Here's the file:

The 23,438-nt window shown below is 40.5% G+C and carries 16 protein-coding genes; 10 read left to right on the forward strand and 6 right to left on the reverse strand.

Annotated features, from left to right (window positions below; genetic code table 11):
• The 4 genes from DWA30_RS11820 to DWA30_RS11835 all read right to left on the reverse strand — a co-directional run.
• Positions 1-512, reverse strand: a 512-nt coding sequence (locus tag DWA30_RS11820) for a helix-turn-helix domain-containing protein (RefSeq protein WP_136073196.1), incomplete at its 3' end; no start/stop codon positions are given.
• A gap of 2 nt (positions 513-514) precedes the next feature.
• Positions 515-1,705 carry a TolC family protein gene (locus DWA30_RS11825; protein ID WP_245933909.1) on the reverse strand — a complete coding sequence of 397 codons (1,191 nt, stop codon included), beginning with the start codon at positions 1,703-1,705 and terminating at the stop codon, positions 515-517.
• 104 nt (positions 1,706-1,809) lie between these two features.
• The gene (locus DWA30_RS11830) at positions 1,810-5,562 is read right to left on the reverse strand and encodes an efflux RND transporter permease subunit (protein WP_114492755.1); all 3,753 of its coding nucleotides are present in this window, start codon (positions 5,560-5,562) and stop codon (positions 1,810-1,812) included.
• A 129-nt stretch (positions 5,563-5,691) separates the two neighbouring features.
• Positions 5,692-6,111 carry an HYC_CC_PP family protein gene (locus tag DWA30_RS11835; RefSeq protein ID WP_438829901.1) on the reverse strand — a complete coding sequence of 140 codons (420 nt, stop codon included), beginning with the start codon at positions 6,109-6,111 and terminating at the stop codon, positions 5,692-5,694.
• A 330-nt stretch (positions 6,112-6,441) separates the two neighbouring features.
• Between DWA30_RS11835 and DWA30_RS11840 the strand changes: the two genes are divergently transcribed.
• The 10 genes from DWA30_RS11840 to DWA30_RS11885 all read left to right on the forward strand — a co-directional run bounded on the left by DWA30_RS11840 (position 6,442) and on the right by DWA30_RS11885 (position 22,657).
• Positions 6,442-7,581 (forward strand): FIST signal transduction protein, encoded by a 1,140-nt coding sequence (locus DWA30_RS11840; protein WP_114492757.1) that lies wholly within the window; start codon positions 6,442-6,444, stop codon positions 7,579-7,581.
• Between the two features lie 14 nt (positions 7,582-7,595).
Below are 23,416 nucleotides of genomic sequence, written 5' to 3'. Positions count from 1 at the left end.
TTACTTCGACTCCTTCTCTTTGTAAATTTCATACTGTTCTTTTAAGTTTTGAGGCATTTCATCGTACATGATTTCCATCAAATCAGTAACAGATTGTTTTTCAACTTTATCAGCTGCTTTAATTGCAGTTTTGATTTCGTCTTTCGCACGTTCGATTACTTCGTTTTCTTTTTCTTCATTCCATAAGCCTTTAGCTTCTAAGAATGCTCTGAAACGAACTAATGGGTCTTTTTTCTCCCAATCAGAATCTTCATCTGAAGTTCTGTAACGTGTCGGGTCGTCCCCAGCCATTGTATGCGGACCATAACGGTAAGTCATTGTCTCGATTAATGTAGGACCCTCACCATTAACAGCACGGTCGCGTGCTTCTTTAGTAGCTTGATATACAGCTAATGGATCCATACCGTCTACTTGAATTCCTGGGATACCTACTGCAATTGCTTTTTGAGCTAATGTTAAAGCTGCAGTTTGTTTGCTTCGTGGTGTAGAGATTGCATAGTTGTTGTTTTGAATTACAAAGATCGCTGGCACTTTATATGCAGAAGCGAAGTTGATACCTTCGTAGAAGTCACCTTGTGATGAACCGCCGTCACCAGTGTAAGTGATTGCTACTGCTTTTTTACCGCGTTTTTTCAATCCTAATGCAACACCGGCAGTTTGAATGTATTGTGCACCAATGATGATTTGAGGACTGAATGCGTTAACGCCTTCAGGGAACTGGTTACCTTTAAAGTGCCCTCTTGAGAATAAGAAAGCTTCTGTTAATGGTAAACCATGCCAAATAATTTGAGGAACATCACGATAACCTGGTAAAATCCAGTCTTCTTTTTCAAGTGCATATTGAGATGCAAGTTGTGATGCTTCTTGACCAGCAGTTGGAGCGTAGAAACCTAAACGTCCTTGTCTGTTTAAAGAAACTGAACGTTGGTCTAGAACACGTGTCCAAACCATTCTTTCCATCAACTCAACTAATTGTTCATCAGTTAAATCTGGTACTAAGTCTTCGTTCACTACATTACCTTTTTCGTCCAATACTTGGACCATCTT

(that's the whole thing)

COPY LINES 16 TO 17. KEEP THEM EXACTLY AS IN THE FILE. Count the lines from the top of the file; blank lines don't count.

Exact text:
Below are 23,416 nucleotides of genomic sequence, written 5' to 3'. Positions count from 1 at the left end.
TTACTTCGACTCCTTCTCTTTGTAAATTTCATACTGTTCTTTTAAGTTTTGAGGCATTTCATCGTACATGATTTCCATCAAATCAGTAACAGATTGTTTTTCAACTTTATCAGCTGCTTTAATTGCAGTTTTGATTTCGTCTTTCGCACGTTCGATTACTTCGTTTTCTTTTTCTTCATTCCATAAGCCTTTAGCTTCTAAGAATGCTCTGAAACGAACTAATGGGTCTTTTTTCTCCCAATCAGAATCTTCATCTGAAGTTCTGTAACGTGTCGGGTCGTCCCCAGCCATTGTATGCGGACCATAACGGTAAGTCATTGTCTCGATTAATGTAGGACCCTCACCATTAACAGCACGGTCGCGTGCTTCTTTAGTAGCTTGATATACAGCTAATGGATCCATACCGTCTACTTGAATTCCTGGGATACCTACTGCAATTGCTTTTTGAGCTAATGTTAAAGCTGCAGTTTGTTTGCTTCGTGGTGTAGAGATTGCATAGTTGTTGTTTTGAATTACAAAGATCGCTGGCACTTTATATGCAGAAGCGAAGTTGATACCTTCGTAGAAGTCACCTTGTGATGAACCGCCGTCACCAGTGTAAGTGATTGCTACTGCTTTTTTACCGCGTTTTTTCAATCCTAATGCAACACCGGCAGTTTGAATGTATTGTGCACCAATGATGATTTGAGGACTGAATGCGTTAACGCCTTCAGGGAACTGGTTACCTTTAAAGTGCCCTCTTGAGAATAAGAAAGCTTCTGTTAATGGTAAACCATGCCAAATAATTTGAGGAACATCACGATAACCTGGTAAAATCCAGTCTTCTTTTTCAAGTGCATATTGAGATGCAAGTTGTGATGCTTCTTGACCAGCAGTTGGAGCGTAGAAACCTAAACGTCCTTGTCTGTTTAAAGAAACTGAACGTTGGTCTAGAACACGTGTCCAAACCATTCTTTCCATCAACTCAACTAATTGTTCATCAGTTAAATCTGGTACTAAGTCTTCGTTCACTACATTACCTTTTTCGTCCAATACTTGGACCATCTT